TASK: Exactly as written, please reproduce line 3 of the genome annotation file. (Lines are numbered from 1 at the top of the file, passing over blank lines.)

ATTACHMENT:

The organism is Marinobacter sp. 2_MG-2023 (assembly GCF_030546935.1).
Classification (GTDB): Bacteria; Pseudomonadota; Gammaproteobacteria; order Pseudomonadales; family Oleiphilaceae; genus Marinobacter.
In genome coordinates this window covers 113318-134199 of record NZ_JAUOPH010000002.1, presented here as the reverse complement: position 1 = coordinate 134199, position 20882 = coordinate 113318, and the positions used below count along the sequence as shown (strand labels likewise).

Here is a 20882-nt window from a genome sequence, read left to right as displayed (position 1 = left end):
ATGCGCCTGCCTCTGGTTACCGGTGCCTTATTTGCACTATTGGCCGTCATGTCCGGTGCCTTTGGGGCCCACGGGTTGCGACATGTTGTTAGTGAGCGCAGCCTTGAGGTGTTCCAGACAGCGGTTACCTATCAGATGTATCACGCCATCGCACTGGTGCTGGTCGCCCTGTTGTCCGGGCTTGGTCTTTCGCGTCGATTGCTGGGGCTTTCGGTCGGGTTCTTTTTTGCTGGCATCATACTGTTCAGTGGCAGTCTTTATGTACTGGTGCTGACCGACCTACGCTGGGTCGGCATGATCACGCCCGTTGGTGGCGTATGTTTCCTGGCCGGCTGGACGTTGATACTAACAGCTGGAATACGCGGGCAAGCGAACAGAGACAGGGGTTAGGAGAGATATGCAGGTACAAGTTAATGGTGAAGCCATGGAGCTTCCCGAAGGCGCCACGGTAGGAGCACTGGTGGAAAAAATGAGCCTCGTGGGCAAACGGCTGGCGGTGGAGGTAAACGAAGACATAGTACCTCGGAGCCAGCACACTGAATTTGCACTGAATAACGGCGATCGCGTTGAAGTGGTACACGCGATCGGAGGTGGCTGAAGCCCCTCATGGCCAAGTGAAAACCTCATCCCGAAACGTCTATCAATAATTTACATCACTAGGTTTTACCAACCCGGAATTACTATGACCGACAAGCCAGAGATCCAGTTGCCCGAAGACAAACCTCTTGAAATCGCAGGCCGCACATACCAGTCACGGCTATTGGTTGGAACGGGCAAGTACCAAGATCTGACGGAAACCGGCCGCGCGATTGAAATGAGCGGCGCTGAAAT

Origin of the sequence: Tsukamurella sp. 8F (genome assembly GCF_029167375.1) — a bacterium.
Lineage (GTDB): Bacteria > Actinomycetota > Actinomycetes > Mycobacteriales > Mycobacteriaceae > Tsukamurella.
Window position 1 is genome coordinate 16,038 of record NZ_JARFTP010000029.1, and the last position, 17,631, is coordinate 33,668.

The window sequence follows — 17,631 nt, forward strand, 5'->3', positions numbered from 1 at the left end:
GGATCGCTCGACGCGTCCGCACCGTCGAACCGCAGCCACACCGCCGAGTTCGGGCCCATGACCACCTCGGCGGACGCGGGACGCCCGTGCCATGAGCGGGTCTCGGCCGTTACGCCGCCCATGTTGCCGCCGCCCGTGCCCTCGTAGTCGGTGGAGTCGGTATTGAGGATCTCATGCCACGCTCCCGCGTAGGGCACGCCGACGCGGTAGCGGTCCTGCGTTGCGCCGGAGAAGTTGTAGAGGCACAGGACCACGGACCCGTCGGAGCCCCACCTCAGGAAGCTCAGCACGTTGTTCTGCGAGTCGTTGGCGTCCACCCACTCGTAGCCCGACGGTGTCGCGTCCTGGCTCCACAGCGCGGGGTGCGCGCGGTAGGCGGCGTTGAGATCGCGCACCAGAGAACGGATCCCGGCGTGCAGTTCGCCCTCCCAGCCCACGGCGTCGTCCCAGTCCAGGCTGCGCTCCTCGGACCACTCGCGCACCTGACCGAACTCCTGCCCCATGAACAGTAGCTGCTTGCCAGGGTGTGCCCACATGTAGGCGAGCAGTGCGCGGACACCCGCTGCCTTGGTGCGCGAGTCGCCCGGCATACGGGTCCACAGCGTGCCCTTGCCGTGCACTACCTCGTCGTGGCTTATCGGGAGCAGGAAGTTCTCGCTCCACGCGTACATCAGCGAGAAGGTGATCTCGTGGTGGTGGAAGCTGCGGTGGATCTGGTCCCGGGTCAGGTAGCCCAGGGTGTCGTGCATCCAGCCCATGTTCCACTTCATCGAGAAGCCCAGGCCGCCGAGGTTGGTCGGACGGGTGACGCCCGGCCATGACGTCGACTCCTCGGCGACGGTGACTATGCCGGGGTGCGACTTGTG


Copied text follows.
In genome coordinates this window covers 113318-134199 of record NZ_JAUOPH010000002.1, presented here as the reverse complement: position 1 = coordinate 134199, position 20882 = coordinate 113318, and the positions used below count along the sequence as shown (strand labels likewise).